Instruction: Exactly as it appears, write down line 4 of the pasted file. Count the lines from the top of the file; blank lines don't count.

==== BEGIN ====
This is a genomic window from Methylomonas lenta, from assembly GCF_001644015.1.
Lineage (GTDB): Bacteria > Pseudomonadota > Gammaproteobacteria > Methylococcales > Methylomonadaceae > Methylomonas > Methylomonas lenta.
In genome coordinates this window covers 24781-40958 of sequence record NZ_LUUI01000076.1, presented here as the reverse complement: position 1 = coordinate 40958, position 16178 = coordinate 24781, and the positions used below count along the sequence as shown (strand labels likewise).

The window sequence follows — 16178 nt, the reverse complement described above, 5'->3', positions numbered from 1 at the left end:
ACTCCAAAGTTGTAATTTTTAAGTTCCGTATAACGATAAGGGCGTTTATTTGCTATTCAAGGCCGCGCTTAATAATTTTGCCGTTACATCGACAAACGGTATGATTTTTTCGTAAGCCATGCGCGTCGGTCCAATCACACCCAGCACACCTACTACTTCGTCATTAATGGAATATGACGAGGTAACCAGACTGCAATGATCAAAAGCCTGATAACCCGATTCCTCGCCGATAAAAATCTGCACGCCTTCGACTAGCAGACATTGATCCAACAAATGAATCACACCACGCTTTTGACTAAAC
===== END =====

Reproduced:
The window sequence follows — 16178 nt, the reverse complement described above, 5'->3', positions numbered from 1 at the left end: